The horrific video showing Foley kneeling in the desert next to whom many believe is British rapper Abdel-Majed Abdel Bary as the journalist makes a statement denouncing America does not give any inkling of his faith.

Foley condemns U.S. airstrikes on ISIS positions and humanitarian drops to refugees. He blames President Barack Obama and pleads with his family to not take government compensation.

A conversion to Islam could reportedly have helped him avoid a gruesome beheading, the image of his lifeless body lying in an empty desert burned into the collective memory of all who have seen it.

James Foley does not mention Jesus Christ, Christianity or anything resembling religion at any point in the video. But those who know him told anyone who would listen about his unwavering faith.

"[Jim] reminds us of Jesus. Jesus was goodness, love -- and Jim was becoming more and more that,' his grieving mother Diane Foley told reporters gathered outside her New Hampshire home, according to the National Catholic Reporter.

James Foley's younger brother, Michael Foley, told Katie Couric in a recent interview that Pope Francis "referred to Jim's act as, really, martyrdom" in an unprecedented phone call to the family.

Many cable news pundits and religious bloggers agree with the Pope.

Other accounts of James Foley's life have detailed his humility, faith and generosity. They refer to a letter published in Marquette Magazine, the college publication of his alma mater.

In the letter, James Foley wrote of how he survived his initial kidnapping in 2011 in Libya.

"I began to pray the rosary. It was what my mother and grandmother would have prayed," the letter reads.

"I said 10 Hail Marys between each Our Father. It took a long time, almost an hour to count 100 Hail Marys off on my knuckles. And it helped to keep my mind focused.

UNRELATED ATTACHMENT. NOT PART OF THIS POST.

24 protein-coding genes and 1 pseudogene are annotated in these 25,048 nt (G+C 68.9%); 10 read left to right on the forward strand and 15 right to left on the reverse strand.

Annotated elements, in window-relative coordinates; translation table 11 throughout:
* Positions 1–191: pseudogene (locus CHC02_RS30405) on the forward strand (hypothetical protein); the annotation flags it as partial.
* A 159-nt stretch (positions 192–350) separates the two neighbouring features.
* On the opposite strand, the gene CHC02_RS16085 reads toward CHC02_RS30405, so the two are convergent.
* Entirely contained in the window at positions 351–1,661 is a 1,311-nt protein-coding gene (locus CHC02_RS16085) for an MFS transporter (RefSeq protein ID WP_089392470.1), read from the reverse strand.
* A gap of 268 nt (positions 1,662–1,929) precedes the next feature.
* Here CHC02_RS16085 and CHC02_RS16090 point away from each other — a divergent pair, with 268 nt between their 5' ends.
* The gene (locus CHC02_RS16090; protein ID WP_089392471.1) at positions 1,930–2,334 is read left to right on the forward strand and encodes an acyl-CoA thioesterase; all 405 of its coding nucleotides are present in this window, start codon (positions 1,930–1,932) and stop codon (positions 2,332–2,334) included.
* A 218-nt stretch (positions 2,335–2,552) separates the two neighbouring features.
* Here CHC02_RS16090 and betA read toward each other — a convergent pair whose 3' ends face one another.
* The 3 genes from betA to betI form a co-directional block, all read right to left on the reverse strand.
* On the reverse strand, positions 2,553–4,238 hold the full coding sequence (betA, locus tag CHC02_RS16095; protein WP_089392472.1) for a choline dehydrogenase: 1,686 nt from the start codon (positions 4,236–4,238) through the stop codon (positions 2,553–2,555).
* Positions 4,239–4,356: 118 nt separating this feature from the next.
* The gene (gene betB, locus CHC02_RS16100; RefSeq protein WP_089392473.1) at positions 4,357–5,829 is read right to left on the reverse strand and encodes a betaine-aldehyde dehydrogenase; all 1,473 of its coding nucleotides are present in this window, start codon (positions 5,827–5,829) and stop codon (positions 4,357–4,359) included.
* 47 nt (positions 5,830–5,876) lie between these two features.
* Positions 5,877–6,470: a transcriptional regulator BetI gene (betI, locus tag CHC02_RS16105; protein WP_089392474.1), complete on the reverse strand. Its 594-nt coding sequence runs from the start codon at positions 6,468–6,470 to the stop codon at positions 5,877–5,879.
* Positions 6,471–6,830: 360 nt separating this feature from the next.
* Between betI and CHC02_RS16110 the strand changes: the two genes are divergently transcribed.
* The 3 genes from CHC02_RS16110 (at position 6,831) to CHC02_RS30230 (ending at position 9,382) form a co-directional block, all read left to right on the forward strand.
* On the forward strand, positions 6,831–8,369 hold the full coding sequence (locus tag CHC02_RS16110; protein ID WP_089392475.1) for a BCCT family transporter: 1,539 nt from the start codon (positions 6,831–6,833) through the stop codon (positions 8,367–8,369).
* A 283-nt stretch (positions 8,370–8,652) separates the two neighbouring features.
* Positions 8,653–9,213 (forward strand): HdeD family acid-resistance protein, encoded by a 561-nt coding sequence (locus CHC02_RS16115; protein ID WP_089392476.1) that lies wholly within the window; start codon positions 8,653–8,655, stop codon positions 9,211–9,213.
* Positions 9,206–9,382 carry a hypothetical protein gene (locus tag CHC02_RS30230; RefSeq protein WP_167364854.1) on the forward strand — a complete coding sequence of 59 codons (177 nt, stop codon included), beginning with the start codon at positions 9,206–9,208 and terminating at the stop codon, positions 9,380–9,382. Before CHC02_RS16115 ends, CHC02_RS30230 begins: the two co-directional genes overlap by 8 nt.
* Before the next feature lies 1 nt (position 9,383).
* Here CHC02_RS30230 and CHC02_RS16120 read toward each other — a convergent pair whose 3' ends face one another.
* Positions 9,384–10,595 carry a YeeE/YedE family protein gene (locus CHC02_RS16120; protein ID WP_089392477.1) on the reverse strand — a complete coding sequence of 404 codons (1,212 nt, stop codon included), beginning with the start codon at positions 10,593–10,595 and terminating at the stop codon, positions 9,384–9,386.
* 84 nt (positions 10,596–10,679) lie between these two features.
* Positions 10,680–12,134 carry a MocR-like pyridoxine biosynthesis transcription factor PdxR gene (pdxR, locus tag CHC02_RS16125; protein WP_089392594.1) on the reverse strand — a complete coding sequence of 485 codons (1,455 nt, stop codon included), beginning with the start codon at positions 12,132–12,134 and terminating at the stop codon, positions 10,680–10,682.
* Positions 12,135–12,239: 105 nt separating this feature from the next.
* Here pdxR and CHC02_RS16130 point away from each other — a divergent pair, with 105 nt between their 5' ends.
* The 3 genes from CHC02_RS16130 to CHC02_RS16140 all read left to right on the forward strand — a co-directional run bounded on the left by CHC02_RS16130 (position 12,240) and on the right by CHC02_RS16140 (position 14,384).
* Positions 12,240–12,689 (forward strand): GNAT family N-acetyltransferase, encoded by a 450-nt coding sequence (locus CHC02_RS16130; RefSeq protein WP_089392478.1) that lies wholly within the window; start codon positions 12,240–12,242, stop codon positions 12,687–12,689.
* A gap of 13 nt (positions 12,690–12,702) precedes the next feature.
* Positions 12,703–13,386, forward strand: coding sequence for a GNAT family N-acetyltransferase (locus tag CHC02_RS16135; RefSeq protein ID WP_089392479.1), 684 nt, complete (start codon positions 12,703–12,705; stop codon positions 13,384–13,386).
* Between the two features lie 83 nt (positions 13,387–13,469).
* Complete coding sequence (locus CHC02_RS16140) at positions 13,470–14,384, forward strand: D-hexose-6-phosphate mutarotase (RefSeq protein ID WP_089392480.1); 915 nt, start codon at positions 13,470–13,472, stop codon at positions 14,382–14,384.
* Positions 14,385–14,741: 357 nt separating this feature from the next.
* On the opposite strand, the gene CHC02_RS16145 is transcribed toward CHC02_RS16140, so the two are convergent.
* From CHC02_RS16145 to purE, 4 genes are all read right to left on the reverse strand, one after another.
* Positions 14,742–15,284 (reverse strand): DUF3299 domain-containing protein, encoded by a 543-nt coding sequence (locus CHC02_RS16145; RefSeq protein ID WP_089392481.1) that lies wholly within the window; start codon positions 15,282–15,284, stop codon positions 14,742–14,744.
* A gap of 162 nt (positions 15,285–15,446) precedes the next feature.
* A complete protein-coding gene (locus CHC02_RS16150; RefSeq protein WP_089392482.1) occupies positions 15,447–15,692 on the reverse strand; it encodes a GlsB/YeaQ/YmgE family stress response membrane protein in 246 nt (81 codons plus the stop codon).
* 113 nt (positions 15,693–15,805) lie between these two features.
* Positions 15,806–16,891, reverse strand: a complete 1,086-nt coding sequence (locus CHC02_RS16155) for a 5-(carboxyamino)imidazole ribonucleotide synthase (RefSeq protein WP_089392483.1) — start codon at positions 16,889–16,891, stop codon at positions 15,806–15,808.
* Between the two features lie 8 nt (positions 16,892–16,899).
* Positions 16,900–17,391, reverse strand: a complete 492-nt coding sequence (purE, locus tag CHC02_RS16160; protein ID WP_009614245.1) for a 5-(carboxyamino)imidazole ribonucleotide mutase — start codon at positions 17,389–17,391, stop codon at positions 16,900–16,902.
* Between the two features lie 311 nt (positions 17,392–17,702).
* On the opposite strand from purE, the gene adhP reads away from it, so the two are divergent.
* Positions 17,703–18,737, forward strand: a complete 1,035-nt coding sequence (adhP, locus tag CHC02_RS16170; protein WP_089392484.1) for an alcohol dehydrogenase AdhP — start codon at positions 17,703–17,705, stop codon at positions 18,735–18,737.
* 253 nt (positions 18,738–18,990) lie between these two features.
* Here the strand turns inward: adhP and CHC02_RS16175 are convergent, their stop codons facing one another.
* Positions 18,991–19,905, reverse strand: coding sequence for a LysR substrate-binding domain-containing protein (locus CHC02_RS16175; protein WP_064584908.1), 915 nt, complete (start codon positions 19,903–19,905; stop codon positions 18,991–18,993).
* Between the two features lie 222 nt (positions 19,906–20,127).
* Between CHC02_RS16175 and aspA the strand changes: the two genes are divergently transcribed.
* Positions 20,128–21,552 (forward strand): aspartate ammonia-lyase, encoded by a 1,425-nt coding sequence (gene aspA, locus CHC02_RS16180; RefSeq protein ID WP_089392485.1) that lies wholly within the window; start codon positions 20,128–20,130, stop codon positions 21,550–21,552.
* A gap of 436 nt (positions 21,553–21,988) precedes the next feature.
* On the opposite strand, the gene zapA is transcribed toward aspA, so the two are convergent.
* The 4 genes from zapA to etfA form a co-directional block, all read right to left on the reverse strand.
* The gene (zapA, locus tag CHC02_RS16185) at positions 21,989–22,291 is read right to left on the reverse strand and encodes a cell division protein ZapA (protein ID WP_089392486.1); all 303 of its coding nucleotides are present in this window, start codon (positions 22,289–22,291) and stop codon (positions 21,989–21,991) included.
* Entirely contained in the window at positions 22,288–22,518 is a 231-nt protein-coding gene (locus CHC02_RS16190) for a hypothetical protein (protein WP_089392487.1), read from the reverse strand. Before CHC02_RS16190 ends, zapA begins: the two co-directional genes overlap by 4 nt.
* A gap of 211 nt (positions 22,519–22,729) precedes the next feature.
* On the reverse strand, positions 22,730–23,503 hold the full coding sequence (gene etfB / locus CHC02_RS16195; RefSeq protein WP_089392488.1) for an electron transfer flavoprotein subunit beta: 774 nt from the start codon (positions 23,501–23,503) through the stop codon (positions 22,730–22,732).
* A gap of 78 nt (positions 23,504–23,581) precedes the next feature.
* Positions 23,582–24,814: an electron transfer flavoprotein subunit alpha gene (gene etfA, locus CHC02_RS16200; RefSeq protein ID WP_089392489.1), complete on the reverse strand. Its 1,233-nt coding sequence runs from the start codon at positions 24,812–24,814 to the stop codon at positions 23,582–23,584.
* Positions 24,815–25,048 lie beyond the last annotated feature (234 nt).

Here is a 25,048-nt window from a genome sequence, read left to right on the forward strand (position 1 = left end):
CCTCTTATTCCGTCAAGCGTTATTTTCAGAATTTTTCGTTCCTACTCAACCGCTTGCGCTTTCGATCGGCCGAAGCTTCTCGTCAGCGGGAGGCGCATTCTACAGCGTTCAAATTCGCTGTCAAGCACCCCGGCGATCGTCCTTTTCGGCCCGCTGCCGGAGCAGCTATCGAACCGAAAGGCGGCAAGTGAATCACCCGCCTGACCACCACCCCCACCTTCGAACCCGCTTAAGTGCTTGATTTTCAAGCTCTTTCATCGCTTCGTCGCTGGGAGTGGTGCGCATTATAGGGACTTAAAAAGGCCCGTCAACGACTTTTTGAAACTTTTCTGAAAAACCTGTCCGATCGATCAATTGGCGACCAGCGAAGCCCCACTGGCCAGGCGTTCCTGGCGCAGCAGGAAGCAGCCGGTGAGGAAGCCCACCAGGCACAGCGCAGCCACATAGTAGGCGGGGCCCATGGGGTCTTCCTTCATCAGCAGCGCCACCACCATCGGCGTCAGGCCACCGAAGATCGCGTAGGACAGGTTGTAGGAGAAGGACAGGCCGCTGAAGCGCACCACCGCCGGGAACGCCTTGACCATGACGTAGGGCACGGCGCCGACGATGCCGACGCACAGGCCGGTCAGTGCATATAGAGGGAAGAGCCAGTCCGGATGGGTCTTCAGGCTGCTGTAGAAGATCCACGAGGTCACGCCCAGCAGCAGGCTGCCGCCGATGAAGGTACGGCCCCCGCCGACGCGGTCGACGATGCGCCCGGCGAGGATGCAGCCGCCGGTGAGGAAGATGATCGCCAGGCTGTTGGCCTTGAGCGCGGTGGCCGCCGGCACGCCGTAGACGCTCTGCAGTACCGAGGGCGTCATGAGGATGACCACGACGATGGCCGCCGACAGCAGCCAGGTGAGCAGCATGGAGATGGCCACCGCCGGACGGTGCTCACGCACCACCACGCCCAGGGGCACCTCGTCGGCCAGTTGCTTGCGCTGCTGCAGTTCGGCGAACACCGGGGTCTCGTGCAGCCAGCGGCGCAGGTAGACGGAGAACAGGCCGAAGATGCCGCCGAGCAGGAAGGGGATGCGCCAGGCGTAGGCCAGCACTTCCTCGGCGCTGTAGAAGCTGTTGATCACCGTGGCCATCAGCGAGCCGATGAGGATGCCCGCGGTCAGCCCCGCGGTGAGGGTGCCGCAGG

He recalls a phone call to his mother.

"I told her. 'I've been praying for you to know that I'm OK,' I said. 'Haven't you felt my prayers?'"

He then writes: "Prayer was the glue that enabled my freedom, an inner freedom first and later the miracle of being released during a war in which the regime had no real incentive to free us.

"It didn't make sense, but faith did."

The Catholic Church does not require that people live a saintly or pious life to be considered for sainthood.

But if there is proof their religious beliefs directly contributed to their death, they can be considered martyrs.

Not all martyrs become saints. Not all saints were martyrs.

By all accounts, James Foley was a devout Catholic. He did not mention faith in his final taped statement, but that does not appear to be a choice he had.

Those who know James Foley say his unwavering faith gave him the strength to stand tall in his final moments, even if only from his knees.

Pope Francis thinks James Foley is a martyr. Is he?



What We Know About James Foley

Related links:
American journalist James Foley apparently beheaded in ISIS video
Hundreds of Americans have joined the brutal ISIS militia
Chilling new ISIS threat against Americans on Twitter
Read Full Story

Sign up for Breaking News by AOL to get the latest breaking news alerts and updates delivered straight to your inbox.

Subscribe to our other newsletters

Emails may offer personalized content or ads. Learn more. You may unsubscribe any time.

From Our Partners